Articles by Jacqui Smith
Jacqui Smith is a former home secretary and writes the Monday Politics column for Progress

The Archers

Helen’s story needs to resonate in the real world too

Jacqui Smith  |  12 April 2016

I was the member of parliament for Ambridge. For those of you who are not fans of the Archers, I know it is a Radio 4 drama series (can’t bring myself to say ‘soap’) and therefore not real, but nevertheless the village of Inkberrow with its pub called the Bull is widely recognised to be …

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Police Community Support Officers PCSOs

Bobbies on the beat, not big beasts

Jacqui Smith  |  7 March 2016

I agree with Jeremy Corbyn on his decision that a future Labour government would keep the police and crime commissioners introduced by the coalition government. He made this announcement in launching Labour’s campaign for the police and crime commissioner elections, which will be fought in all police areas apart from London and Manchester on 5 …

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Classroom - blue

Being in government matters

Jacqui Smith  |  18 January 2016

I was a teacher for 11 years before I went into parliament in 1997. In Worcestershire, we had the dubious distinction in those Tory years of having the worst nursery education provision in the United Kingdom, which made us the worst in Europe. A Labour government changed that. I was fortunate to teach in one …

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City of London_2

Select committees leading the opposition

Jacqui Smith  |  11 January 2016

For reasons which have been well explored – and to which we will return, the prime minister and leader of the opposition have not had good starts to 2016. But as parliament returns for its first full week in 2016, my tip is to keep an eye on what’s happening in parliament’s select committees. While …

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House of Commons bench

Politics is a team sport

Jacqui Smith  |  23 November 2015

The unsung hero of the shadow frontbench is undoubtedly Rosie Winterton, the chief whip. It was clear from the time that Jeremy Corbyn was elected as leader on a platform of policies at odds with many in the parliamentary Labour party that whipping would be a constant tightrope. As a former chief whip myself, I …

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Trafalgar Square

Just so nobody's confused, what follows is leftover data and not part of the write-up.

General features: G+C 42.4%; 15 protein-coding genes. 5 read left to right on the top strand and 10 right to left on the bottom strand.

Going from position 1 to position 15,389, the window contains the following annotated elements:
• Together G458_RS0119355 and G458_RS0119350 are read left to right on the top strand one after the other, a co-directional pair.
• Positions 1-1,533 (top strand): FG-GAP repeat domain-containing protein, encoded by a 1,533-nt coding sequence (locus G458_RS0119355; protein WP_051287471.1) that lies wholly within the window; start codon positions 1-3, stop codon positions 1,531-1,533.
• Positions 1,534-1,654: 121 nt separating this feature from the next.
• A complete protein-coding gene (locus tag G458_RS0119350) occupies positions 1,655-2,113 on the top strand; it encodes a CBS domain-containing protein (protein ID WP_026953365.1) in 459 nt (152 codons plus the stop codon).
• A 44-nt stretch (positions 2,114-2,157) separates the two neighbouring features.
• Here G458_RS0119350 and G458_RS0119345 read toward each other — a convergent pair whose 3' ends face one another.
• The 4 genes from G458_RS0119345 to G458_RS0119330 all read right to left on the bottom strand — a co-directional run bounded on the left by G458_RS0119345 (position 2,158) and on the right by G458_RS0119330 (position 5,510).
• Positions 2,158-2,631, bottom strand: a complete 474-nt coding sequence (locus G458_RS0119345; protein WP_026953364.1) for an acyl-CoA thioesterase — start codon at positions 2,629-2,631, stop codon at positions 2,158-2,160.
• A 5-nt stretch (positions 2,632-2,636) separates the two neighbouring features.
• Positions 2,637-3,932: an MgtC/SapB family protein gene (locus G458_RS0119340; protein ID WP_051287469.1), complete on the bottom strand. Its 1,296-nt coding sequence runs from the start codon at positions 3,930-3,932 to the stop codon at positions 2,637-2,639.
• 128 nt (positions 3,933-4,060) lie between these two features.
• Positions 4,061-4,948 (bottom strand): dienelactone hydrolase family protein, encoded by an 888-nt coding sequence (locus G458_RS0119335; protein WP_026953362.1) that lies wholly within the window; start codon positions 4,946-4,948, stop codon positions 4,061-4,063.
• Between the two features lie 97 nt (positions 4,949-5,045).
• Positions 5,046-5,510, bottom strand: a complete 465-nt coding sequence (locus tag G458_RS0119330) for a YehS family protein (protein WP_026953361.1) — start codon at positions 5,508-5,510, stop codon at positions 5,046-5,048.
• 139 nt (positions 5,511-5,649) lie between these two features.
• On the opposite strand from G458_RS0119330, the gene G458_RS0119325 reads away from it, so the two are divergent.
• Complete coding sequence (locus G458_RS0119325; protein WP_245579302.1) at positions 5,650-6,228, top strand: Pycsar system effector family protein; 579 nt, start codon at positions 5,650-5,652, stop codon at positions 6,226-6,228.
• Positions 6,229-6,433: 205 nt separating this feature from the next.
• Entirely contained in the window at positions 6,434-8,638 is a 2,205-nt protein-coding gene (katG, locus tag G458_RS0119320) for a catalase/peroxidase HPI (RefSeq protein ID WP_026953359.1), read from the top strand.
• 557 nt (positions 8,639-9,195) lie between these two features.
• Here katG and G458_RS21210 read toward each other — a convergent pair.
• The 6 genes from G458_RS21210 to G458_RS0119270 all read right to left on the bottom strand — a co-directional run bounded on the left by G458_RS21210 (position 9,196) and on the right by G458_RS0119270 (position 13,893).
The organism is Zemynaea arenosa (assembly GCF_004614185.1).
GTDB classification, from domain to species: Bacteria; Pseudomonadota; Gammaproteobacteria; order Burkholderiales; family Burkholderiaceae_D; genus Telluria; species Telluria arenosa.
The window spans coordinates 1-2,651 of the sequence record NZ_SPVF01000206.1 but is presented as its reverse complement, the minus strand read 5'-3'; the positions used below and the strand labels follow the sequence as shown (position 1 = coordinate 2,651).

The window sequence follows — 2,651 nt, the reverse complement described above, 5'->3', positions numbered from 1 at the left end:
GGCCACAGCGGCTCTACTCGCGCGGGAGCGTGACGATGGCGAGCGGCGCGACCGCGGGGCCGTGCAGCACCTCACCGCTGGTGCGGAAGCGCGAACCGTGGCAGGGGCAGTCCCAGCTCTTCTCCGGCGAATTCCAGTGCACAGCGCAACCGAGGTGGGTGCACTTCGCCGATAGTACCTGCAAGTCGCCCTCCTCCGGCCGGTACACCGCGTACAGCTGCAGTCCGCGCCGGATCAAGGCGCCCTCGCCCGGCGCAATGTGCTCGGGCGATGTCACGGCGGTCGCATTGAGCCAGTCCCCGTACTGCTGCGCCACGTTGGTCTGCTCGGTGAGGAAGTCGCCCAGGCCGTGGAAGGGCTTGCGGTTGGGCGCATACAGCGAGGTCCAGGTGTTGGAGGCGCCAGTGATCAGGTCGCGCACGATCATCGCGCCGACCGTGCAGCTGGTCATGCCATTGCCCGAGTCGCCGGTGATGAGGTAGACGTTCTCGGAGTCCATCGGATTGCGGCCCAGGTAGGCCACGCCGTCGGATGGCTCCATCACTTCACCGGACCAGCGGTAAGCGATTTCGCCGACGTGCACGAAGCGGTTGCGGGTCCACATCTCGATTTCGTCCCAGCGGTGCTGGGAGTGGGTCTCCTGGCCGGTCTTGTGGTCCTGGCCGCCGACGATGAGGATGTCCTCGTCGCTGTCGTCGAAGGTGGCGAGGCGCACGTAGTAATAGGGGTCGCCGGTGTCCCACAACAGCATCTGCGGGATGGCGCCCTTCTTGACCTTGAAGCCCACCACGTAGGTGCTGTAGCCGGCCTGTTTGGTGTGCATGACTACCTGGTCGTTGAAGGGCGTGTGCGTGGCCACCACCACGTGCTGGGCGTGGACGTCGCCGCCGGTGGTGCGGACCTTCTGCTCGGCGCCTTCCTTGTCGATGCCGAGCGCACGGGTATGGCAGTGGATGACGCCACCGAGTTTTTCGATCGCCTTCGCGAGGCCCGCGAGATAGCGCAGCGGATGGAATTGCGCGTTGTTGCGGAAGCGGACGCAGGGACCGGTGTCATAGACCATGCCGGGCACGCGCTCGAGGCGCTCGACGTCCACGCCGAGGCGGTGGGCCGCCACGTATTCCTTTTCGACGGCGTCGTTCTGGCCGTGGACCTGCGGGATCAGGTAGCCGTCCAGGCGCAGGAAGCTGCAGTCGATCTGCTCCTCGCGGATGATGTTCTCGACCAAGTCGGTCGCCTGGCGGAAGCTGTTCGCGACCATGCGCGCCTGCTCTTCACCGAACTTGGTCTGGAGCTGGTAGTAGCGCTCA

The meaning of internationalism

Jacqui Smith  |  16 November 2015

What a very grim weekend it has been watching the aftermath of the Paris attacks. I have turned down many requests for interviews as I dislike the need for speculation and anger-driven conclusions which immediate responses require. However, three days on, I offer here a few reflections on Friday’s events. First, my heart goes out …

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Manchester town hall

Innovative ideas in grim times

Jacqui Smith  |  10 November 2015

Opposition is pretty grim – and five years of it does not make it any easier. Our senior parliamentary representatives have to spend their days responding to other people’s ideas and doing their best to mitigate the worst of Tory proposals. Sometimes a timely and effective parliamentary campaign can slow down the worst impact of …

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Bedtime

The bedrock of social justice

Jacqui Smith  |  29 October 2015

Labour rejected the fatalistic assumption that public services could never really deliver higher standards or fairer access, reflects Jacqui Smith Before my election to parliament in 1997, I was a teacher in Tory Worcestershire. My classroom was in a portakabin and a bucket to catch the drips coming through the roof was an important teaching resource. …

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CCTV

It is time to replace the Wilson doctrine

Jacqui Smith  |  19 October 2015

There is a reasonably unusual parliamentary event today for those interested in intelligence and surveillance. In keeping with the subject matter it will be laced with a healthy dose of paranoia and conspiracy theory, I suspect. Shadow leader of the house, Chris Bryant, has successfully persuaded the speaker to hold an emergency debate (under standing …

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Demo Manchester Conservative party conference

Labour must be more than a protest movement

Jacqui Smith  |  5 October 2015

I love a good protest. I have attended loads in my time – I was even introduced to my husband on an anti-apartheid march, so I know much good can come from them. In the 1980s and early 1990s, I also marched for jobs, against student loans, for the miners, against poverty. I have attended …

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